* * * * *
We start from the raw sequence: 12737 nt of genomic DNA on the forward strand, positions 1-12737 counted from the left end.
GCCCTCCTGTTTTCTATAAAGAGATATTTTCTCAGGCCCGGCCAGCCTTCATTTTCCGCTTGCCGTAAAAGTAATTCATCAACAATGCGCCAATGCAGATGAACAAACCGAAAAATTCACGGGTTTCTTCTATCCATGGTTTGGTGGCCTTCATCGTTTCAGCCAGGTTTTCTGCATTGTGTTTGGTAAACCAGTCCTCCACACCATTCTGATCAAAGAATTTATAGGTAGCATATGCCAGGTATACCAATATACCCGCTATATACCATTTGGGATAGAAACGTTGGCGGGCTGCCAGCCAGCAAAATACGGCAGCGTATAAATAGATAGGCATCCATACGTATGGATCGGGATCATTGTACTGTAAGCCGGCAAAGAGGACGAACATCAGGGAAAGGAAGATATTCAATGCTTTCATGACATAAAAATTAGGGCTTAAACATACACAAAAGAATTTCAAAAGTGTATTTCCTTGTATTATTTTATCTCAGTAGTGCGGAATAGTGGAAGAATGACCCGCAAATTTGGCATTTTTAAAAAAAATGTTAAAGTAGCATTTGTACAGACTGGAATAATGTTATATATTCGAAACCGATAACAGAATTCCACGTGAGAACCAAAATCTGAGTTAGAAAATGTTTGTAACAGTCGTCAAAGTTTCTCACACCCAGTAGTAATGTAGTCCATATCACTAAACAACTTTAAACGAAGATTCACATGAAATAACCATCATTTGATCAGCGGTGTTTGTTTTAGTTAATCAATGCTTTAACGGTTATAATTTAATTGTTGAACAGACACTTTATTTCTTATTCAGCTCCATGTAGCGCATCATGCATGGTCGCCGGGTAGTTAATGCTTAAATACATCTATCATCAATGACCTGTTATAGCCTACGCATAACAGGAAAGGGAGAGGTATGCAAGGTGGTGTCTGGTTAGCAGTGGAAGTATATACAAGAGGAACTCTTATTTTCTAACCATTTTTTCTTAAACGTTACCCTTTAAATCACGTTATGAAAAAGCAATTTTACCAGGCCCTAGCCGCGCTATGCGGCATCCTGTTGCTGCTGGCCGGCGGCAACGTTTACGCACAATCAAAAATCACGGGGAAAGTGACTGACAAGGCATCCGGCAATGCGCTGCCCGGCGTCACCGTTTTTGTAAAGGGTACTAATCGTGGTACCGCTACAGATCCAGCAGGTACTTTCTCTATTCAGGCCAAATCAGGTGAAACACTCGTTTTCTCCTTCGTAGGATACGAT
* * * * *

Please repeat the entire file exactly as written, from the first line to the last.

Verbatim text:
We start from the raw sequence: 12737 nt of genomic DNA on the forward strand, positions 1-12737 counted from the left end.
GCCCTCCTGTTTTCTATAAAGAGATATTTTCTCAGGCCCGGCCAGCCTTCATTTTCCGCTTGCCGTAAAAGTAATTCATCAACAATGCGCCAATGCAGATGAACAAACCGAAAAATTCACGGGTTTCTTCTATCCATGGTTTGGTGGCCTTCATCGTTTCAGCCAGGTTTTCTGCATTGTGTTTGGTAAACCAGTCCTCCACACCATTCTGATCAAAGAATTTATAGGTAGCATATGCCAGGTATACCAATATACCCGCTATATACCATTTGGGATAGAAACGTTGGCGGGCTGCCAGCCAGCAAAATACGGCAGCGTATAAATAGATAGGCATCCATACGTATGGATCGGGATCATTGTACTGTAAGCCGGCAAAGAGGACGAACATCAGGGAAAGGAAGATATTCAATGCTTTCATGACATAAAAATTAGGGCTTAAACATACACAAAAGAATTTCAAAAGTGTATTTCCTTGTATTATTTTATCTCAGTAGTGCGGAATAGTGGAAGAATGACCCGCAAATTTGGCATTTTTAAAAAAAATGTTAAAGTAGCATTTGTACAGACTGGAATAATGTTATATATTCGAAACCGATAACAGAATTCCACGTGAGAACCAAAATCTGAGTTAGAAAATGTTTGTAACAGTCGTCAAAGTTTCTCACACCCAGTAGTAATGTAGTCCATATCACTAAACAACTTTAAACGAAGATTCACATGAAATAACCATCATTTGATCAGCGGTGTTTGTTTTAGTTAATCAATGCTTTAACGGTTATAATTTAATTGTTGAACAGACACTTTATTTCTTATTCAGCTCCATGTAGCGCATCATGCATGGTCGCCGGGTAGTTAATGCTTAAATACATCTATCATCAATGACCTGTTATAGCCTACGCATAACAGGAAAGGGAGAGGTATGCAAGGTGGTGTCTGGTTAGCAGTGGAAGTATATACAAGAGGAACTCTTATTTTCTAACCATTTTTTCTTAAACGTTACCCTTTAAATCACGTTATGAAAAAGCAATTTTACCAGGCCCTAGCCGCGCTATGCGGCATCCTGTTGCTGCTGGCCGGCGGCAACGTTTACGCACAATCAAAAATCACGGGGAAAGTGACTGACAAGGCATCCGGCAATGCGCTGCCCGGCGTCACCGTTTTTGTAAAGGGTACTAATCGTGGTACCGCTACAGATCCAGCAGGTACTTTCTCTATTCAGGCCAAATCAGGTGAAACACTCGTTTTCTCCTTCGTAGGATACGAT